Kayoko-san’s Cold Sōmen Noodles


Hiyashi Sōmen

Cold noodles is a refreshing and delicious summer meal! Would you like to try Tominaga family’s rendition of Hiyashi Sōmen?

Japanese sōmen (also known as 素麺 or そうめん) are very thin noodles made of wheat flour, commonly eaten cold during hot weather days. Hiyashi Sōmen (written 冷やしそうめん in Japanese – meaning ‘cold sōmen noodles’) feels a little bit lighter in the stomach than the famous cold dish hiyashi chūka because of the different type of noodles – making it a good choice for a light meal.

This recipe is super easy to make: besides assembling the ingredients on the dish, it is only necessary to boil water to cook the noodles. You can add or remove whatever ingredient available – for instance, we did not add cucumbers when doing this at home.

You might be thinking now – but who is Mrs Kayoko? Well, we were watching the drama adaptation of Fumi Yoshinaga’s What did you eat yesterday? (きのう何食べた?) on TV the other day and Kayoko Tominaga is the character that introduces her version of the dish to the series. Today’s post is inspired by her quick and fresh recipe!

Ingredient list
  1. 150g of sōmen noodles
  2. 25g of canned tuna
  3. 1tsp of mayonnaise
  4. 25g of cucumber
  5. Ripe cherry tomatoes (or half of a regular tomato)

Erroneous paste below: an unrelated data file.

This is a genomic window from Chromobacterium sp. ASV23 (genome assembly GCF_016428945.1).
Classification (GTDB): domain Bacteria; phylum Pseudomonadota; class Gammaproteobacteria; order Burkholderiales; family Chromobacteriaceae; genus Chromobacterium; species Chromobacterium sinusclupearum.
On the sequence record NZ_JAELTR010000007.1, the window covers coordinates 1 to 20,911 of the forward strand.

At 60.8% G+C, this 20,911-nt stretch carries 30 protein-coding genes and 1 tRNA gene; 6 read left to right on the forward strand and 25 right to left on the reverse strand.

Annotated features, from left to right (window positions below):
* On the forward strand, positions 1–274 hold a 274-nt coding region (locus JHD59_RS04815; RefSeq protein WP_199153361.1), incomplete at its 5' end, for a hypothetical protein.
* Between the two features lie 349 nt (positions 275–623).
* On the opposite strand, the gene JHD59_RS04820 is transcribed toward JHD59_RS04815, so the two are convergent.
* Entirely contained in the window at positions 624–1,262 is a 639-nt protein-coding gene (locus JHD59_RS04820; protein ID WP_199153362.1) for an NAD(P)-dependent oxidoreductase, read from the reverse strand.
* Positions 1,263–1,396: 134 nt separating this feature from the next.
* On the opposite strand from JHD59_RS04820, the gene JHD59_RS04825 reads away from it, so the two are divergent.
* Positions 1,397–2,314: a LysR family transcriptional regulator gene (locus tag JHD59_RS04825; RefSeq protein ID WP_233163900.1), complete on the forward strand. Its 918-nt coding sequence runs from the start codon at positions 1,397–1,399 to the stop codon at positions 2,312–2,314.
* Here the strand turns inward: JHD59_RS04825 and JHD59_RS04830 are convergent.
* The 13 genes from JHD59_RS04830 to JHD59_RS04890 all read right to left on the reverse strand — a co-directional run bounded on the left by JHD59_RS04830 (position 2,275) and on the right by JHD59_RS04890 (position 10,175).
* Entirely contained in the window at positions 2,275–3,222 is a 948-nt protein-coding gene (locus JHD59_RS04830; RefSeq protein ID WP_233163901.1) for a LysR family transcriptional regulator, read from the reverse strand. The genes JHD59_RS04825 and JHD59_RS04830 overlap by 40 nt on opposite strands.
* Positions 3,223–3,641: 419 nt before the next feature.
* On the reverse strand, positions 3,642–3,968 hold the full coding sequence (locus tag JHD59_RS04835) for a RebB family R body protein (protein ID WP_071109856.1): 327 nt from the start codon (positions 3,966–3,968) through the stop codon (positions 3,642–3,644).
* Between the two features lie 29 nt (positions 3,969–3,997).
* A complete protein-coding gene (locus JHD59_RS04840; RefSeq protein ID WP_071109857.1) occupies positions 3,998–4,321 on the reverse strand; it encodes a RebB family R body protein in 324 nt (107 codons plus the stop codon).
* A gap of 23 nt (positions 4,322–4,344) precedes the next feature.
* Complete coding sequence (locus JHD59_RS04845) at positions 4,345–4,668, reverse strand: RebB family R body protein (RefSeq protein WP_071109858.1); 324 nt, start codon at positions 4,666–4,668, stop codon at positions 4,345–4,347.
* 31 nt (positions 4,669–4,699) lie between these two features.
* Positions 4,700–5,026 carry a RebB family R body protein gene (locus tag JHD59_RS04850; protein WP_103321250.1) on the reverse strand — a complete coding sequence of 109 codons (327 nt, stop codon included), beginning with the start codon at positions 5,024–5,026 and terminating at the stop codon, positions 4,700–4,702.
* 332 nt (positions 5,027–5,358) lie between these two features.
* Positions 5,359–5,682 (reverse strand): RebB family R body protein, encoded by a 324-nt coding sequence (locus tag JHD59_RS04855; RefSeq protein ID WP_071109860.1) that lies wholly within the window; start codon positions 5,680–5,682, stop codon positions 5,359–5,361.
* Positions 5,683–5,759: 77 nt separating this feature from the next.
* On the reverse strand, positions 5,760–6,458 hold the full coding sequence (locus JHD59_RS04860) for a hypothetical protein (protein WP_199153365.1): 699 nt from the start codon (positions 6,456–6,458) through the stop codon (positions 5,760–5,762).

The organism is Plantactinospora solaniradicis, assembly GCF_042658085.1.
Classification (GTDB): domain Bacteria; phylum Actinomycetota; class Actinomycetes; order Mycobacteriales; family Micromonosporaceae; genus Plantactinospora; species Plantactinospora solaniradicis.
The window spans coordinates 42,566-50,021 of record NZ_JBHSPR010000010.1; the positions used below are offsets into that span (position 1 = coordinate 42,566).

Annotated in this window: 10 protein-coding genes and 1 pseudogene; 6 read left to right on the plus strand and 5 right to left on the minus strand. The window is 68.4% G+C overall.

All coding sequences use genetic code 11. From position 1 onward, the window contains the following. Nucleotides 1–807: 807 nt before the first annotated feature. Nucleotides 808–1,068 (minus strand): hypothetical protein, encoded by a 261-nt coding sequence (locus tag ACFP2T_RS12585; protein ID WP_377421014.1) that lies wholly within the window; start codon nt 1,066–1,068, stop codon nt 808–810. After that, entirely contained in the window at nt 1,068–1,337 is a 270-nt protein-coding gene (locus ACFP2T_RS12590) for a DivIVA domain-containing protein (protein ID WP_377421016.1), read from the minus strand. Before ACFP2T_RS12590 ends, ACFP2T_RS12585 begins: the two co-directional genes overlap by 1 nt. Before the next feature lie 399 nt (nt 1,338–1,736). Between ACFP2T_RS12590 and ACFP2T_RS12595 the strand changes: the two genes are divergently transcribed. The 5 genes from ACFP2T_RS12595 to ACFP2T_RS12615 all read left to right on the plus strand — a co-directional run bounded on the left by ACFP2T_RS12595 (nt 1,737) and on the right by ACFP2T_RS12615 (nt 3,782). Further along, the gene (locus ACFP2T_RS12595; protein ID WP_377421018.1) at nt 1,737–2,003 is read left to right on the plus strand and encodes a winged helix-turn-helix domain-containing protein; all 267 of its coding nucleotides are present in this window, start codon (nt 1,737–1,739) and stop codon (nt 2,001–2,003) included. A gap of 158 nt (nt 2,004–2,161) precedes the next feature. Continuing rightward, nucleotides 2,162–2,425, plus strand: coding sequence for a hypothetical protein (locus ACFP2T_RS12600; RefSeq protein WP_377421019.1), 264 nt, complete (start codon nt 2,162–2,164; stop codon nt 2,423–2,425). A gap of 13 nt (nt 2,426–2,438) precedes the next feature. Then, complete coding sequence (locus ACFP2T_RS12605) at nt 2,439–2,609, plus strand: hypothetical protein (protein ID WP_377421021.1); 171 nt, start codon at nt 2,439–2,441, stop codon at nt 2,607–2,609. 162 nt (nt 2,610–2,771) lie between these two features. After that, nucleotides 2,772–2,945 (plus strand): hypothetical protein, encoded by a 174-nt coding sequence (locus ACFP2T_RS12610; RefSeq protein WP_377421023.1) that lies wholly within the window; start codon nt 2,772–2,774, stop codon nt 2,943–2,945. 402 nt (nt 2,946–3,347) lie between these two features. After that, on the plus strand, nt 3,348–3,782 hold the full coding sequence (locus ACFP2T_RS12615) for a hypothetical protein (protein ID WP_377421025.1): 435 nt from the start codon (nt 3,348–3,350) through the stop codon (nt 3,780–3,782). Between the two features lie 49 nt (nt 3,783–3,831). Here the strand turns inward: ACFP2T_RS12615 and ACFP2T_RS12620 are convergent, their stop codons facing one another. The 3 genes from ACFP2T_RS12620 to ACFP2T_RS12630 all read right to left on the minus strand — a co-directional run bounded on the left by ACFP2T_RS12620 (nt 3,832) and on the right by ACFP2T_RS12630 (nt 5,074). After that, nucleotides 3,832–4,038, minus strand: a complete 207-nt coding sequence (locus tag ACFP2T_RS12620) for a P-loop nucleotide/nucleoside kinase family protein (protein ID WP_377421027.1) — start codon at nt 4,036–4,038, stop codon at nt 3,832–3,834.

6. 25g of shiso leaves
  7. 25g of myōga
  8. 1/2 cup of cold mentsuyu mix
  9. Sesame seeds
recipe step list grid
  1. First, cut the cucumber, the myoga and the shiso leaves into thin strips.
  2. Dice the tomatoes in bite size pieces.
  3. Next, mix the tuna with the mayonnaise.
  4. Boil the portion of sōmen noodles, later rinse it in cold water when it finishes cooking and set it aside.
  5. Assemble the dish by placing the sōmen at the bottom, followed by the tuna mayo mix, then finally covering the dish with the remaining ingredients.
  6. Pour the mentsuyu over the mix then serve the noodles.
Recipe tip list grid

If you want to be creative and use different ingredients, I suggest adding fresh and juicy options.

In Kayoko-san’s recipe, she usually starts assembling the dish by pouring the mentsuyu after plating the noodles and the diced tomatoes, instead of leaving it as the last touch – I personally like leaving it as the last step to let all ingredients absorb some of its flavors and also to leave more time before the noodles get soaked.

I haven’t tried doing it yet, but in the official drama guide & recipe book, Kayoko-san suggests keeping the oil from the canned tuna to the mayonnaise mix instead of discarding it – you may try that and tell us the results!

hiyashi somen

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